The first victim was a 13-year-old boy who disappeared at a protest in Deraa. And after nearly a month in police custody, his body was returned to his parents bearing lacerations, burn marks consistent with the use of electric shock devices, bullet wounds, a broken neck and a severed penis. The second victim of torture was a 15-year-old boy, who was returned to his parents six weeks after disappearing at a rally, with a broken neck, broken leg, bullet holes, a missing eye and several missing teeth.
In what is a valuable confession, a former member of the Syrian Republican Guard has told how he and other soldiers were ordered to shoot at non-violent protesters demonstrating near Damascus. Yet he refused to follow orders upon witnessing soldiers kill three children and a young man and woman.
Denouncing the Syrian government’s use of violence against children, the Special Representative of the Secretary-General on Violence against Children, Marta Santos Pais called for a thorough and impartial investigation into all reported cases of unlawful arrest in demonstrations, and torture in detention.
Elsewhere in the region, at the beginning of June a UN human rights commission ordered to investigate allegations of human rights abuses in Libya officially concluded that crimes against humanity and war crimes have been committed by the Government forces “as part of a widespread or systematic attack against a civilian population.” And this week, the International Criminal Court (ICC) issued an arrest warrant for Col. Muammar Gaddafi, his son Saif al-Islam and intelligence chief Abdullah al-Sanussi on charges of crimes against humanity including murder, imprisonment, torture, persecution, enforced disappearance and sexual abuse of civilians. Full story.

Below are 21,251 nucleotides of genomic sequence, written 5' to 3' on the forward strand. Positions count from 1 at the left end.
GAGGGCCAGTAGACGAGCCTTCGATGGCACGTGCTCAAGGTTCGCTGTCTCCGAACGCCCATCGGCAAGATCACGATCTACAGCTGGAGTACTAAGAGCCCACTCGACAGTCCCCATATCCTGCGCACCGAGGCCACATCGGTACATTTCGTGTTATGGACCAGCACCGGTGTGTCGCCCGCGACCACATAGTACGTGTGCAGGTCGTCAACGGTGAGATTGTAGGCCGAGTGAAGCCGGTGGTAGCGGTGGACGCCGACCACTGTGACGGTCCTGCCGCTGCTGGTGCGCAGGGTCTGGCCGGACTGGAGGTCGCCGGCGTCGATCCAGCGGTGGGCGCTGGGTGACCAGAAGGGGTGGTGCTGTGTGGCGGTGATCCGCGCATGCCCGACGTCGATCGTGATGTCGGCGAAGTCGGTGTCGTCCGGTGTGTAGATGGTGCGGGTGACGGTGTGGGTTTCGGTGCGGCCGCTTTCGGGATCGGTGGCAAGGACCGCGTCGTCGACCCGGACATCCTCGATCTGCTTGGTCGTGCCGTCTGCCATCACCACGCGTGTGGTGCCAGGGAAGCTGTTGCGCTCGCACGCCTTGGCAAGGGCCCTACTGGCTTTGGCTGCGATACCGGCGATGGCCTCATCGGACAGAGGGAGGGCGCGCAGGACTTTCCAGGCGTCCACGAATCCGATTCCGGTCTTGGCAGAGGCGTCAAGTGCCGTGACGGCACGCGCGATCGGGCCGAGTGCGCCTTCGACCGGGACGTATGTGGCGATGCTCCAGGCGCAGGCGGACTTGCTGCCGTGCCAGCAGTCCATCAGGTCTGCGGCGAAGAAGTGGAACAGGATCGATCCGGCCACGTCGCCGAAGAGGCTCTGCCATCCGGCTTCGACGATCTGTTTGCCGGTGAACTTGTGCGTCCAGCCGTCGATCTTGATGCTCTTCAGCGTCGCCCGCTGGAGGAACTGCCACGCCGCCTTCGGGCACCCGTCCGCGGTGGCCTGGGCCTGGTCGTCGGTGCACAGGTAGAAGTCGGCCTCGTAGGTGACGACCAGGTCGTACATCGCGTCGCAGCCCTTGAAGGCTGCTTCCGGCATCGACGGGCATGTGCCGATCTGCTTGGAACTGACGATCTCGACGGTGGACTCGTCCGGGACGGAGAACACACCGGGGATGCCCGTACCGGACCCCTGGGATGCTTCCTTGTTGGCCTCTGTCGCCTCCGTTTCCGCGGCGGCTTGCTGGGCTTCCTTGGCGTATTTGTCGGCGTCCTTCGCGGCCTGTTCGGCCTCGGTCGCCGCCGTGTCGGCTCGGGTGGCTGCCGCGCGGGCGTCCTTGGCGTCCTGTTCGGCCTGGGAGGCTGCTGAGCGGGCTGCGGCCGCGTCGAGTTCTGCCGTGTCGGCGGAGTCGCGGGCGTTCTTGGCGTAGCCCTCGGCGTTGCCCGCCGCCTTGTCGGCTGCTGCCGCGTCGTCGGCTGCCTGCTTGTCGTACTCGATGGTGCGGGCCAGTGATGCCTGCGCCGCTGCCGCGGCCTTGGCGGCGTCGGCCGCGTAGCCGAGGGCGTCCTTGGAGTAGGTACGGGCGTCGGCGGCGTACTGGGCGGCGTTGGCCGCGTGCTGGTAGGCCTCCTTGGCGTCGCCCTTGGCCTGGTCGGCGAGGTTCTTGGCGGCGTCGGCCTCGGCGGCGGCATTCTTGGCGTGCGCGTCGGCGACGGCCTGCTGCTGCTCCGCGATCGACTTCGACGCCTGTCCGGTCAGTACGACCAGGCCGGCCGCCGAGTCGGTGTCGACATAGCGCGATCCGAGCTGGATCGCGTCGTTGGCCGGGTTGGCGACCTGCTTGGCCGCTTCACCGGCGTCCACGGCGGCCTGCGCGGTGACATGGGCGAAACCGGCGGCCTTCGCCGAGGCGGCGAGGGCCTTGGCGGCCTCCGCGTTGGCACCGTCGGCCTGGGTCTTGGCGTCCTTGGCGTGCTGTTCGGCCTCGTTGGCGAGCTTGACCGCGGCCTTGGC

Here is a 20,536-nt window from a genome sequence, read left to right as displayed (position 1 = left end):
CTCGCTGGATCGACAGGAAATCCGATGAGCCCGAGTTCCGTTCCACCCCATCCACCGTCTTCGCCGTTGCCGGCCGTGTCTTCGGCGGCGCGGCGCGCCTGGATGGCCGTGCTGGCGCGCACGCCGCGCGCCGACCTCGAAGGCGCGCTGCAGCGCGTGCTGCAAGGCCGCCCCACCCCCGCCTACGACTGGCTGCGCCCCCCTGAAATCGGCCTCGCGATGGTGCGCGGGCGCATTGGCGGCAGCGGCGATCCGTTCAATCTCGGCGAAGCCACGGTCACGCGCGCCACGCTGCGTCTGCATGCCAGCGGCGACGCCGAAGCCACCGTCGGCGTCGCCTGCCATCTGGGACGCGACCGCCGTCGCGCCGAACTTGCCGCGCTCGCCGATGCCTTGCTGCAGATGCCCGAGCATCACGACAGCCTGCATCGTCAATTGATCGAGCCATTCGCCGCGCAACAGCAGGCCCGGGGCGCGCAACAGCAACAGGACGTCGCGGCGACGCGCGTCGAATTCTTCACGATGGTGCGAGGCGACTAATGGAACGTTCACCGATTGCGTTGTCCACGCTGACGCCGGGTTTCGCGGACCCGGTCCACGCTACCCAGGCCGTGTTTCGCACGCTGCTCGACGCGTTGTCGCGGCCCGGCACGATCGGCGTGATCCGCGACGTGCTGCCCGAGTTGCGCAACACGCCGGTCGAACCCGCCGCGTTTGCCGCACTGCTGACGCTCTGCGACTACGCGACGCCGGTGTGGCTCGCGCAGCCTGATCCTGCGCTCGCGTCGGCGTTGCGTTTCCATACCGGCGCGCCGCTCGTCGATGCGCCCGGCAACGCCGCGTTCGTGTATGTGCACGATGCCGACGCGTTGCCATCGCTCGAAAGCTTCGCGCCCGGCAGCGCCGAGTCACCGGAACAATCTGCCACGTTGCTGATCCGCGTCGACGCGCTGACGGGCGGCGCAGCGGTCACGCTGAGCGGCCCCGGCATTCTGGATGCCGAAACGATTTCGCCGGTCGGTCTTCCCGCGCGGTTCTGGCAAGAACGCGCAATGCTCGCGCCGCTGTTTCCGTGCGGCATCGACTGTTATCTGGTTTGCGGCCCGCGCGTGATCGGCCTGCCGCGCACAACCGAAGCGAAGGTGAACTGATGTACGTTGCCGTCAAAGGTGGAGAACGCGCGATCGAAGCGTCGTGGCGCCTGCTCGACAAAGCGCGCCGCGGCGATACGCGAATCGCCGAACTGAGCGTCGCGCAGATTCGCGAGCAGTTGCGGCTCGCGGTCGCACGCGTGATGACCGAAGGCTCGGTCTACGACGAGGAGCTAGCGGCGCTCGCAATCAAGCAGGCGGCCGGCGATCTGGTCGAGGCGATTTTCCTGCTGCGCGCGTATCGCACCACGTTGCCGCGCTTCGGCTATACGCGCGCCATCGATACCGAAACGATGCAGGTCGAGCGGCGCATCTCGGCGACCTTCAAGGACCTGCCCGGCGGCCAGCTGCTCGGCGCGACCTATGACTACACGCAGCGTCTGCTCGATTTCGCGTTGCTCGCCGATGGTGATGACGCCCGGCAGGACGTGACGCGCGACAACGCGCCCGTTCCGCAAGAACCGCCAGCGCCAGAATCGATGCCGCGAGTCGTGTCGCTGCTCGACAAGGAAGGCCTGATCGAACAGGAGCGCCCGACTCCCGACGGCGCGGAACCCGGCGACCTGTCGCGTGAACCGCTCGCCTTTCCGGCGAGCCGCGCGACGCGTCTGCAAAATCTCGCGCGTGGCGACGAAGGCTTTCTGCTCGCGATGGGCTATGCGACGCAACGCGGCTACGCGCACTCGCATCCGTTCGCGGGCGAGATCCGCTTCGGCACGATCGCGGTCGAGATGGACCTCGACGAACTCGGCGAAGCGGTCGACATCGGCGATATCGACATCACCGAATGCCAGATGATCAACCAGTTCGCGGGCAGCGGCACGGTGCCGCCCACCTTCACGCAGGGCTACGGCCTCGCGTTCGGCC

And in Egypt it was revealed that female protesters detained by security forces during the country’s uprising were submitted to virginity tests to prove that they were not virgins and could therefore not allege that they had been raped while under detention, as some within the military believe that only virgins can be victims of rape.
Also check out CRIN's forms of violence pages on State violence and Torture.
On the issue of violence against women and girls, the annual day of discussion on women's rights took place on 10 June in Geneva, with the topic focusing on violence against women and girls. More details here.
Four teachers at a private school in Namibia will appear in court in October on charges of assault with the intent to do grievous bodily harm after they allegedly beat several students with objects ranging from a wooden stick and a PVC pipe on more than one occasion. One of the suspects admitted to the media that he had given “a couple of boys” a hiding “in light spirits”. On the school’s website, it is stated that each pupil “will continuously be trained to ensure… that he/she must take responsibility for his/her actions and take punishment when he/she transgresses. The teachers must utilise the disciplinary system to encourage and motivate the learners to cooperate in a respectful manner.” The use of corporal punishment in schools in Namibia is prohibited by law. Full story.
A new handbook to support faith-based approaches to ending corporal punishment has been published jointly by Churches’ Network for Non-violence, the Global Initiative to End All Corporal Punishment of Children and Save the Children Sweden. It aims to help those working with and within religious communities to harness faith-based support for reform in their efforts to end corporal punishment of children, and includes positive examples and links to useful resources. Download the report.
Also check out CRIN's forms of violence page on physical punishment.
**THE LAST WORD**